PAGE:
Alemania

The Guilt Trip

Jesse Simon
miércoles, 28 de junio de 2017
Berlin, sábado, 17 de junio de 2017. Deutsche Oper Berlin. Mussorgsky: Boris Godunov. Richard Jones, director. Miriam Buether, set. Cast: Ain Anger (Boris), Philipp Ammer (Fyodor), Alexandra Hutton (Xenia), Ronnita Miller (Nurse), Burkhard Ulrich (Shuisky), Dong-Hwan Lee (Shchelkalov), Ante Jerkunica (Pimen), Robert Watson (Grigory), Alexei Botnarciuc (Vaarlam), Annika Schlicht (Innkeeper), Jörg Schörner (Misail), Matthew Newlin (Holy Fool), Andrew Harris (Nikitich), Andrew Dickinson (Boyar), Stephen Bronk (Mityukha) and Samuel Dale Johnson (Border Patrol). Chorus and Orchestra of the Deutsche Oper. Kirill Karabits, conductor
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Mussorgsky started many operas, but Boris Godunov was the only one he managed to finish; and while Boris was even performed – not unsuccessfully – in Mussorgsky’s lifetime, its place in the standard repertoire of the twentieth century owes a great deal to the editorial intervention of Rimsky-Korsakov, who believed so firmly in the opera’s raw power that he revised and reorchestrated it twice to make it more acceptable to the audiences of his time. 

In recent years the desire for authenticity has led to a re-evaluation of Mussorgsky’s own versions of the opera, not merely the one first performed in 1874, but also the earlier version submitted for performance in 1869 and rejected due to the lack of a substantial female role. The new production of Boris Godunov at the Deutsche Oper – a co-production with Covent Garden which opened there in March of 2016 – offered a rare and not unwelcome opportunity to experience the opera as Mussorgsky initially envisaged it. While this early version was consistently fascinating for its insights into the evolution of a masterpiece, the presence of two extraordinary basses – Ante Jerkunica as Pimen, and Ain Anger in the title role – made for an evening that was musically thrilling on its own terms.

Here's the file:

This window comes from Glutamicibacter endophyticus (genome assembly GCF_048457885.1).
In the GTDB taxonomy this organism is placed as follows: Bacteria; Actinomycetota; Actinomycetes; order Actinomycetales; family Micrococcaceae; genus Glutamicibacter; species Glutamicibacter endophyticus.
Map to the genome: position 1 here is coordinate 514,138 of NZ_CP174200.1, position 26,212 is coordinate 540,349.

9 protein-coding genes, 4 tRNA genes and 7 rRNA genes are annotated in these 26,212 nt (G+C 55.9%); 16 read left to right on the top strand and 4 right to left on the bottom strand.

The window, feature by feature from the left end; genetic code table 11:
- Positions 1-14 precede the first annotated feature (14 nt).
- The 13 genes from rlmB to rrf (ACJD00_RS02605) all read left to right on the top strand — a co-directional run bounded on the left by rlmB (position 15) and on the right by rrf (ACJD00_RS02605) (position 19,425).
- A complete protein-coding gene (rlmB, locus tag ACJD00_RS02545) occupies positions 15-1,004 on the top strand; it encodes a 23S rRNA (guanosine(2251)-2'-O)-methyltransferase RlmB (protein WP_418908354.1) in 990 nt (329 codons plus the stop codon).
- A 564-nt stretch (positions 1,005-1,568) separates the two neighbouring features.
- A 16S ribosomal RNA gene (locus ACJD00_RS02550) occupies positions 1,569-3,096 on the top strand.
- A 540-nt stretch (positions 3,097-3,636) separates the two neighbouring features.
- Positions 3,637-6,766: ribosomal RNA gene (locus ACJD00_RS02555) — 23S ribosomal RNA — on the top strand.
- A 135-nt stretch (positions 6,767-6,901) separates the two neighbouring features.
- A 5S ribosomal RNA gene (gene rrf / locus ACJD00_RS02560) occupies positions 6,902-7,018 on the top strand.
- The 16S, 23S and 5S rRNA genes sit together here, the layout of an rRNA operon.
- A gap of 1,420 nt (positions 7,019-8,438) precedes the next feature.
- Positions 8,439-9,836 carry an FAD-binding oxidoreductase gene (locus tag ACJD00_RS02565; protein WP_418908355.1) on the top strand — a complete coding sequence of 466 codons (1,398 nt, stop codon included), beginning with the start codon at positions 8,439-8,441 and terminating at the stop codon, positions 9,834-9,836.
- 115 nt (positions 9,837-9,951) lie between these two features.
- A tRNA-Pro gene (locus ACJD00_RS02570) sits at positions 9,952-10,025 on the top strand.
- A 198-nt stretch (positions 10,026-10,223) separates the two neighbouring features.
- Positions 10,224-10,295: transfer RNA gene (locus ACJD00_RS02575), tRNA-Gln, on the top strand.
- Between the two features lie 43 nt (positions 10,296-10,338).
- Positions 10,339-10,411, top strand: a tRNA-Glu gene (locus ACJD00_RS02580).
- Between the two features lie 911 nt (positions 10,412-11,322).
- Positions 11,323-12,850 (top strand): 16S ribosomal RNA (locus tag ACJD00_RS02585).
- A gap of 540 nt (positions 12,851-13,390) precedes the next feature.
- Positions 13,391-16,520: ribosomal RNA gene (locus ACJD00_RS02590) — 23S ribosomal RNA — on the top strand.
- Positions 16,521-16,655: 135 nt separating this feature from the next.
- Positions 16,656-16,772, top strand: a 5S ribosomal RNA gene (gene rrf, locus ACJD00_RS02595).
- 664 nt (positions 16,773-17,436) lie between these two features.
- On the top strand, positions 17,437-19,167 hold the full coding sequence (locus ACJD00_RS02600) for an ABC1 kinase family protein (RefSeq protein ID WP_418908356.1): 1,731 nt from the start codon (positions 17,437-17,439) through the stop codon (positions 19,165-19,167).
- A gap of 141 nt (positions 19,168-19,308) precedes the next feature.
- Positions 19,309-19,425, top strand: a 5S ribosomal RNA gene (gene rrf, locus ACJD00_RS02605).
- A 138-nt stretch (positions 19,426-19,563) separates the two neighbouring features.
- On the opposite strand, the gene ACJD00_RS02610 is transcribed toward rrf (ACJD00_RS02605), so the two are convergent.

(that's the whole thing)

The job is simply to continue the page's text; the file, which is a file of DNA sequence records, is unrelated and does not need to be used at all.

Even if we ignore (for a moment) the thick layer of polish added by Rimsky-Korsakov, the 1869 Boris is structurally different from the more familiar version of 1874. The individual scenes – apart from those involving Marina Mnishek – are mostly accounted for, but they have yet to be fashioned into anything greater. Indeed, the kaleidoscopic quality that contributes so greatly to the dramatic structure of the longer 1874 version comes across as fragmentary and underdeveloped in the more streamlined narrative of 1869. In many ways, the 1869 Boris confirms the suspicions raised by Komische Oper’s recent production of Sorochyntsi Fair that, despite Mussorgsky’s undeniable ability to place memorable music in the service of compelling action, he was not perhaps the most natural dramatist. 

The odd dramatic shape was, to some extent, intensified by the understated and occasionally disinterested staging of Richard Jones. Although the production was visually attractive – the set (by Miriam Buether), with its repeating bell motif and its large arched space hovering above the stage, suggested a Russian orthodox milieu without being a slavish copy – there were too many scenes that offered little insight beyond basic stage direction. The fourth scene, in which Grigory evades arrest by the border patrol, offered dynamism and tension, and the stylised deliberation of the boyards walking back and forth in formation during the final scene was at least visually diverting; but the central scene of Boris musing on the state of Russia seemed overly content to coast on the charisma of the title character. 

The production also seemed curiously unengaged with the possible ambiguities that can be used to bring greater depth to the story; it accepted the role of Boris in the death of Dmitri as a given, going so far as to replay the killing itself in the arched space above the stage no fewer than five times. Yet the more intriguing tragedy that emerges from the 1869 Boris – a tragedy which the production largely ignored – is not that of a bad ruler tormented by guilt for a past crime, but of a good ruler who runs afoul of public opinion and superstition to the point where he begins to doubt his own leadership.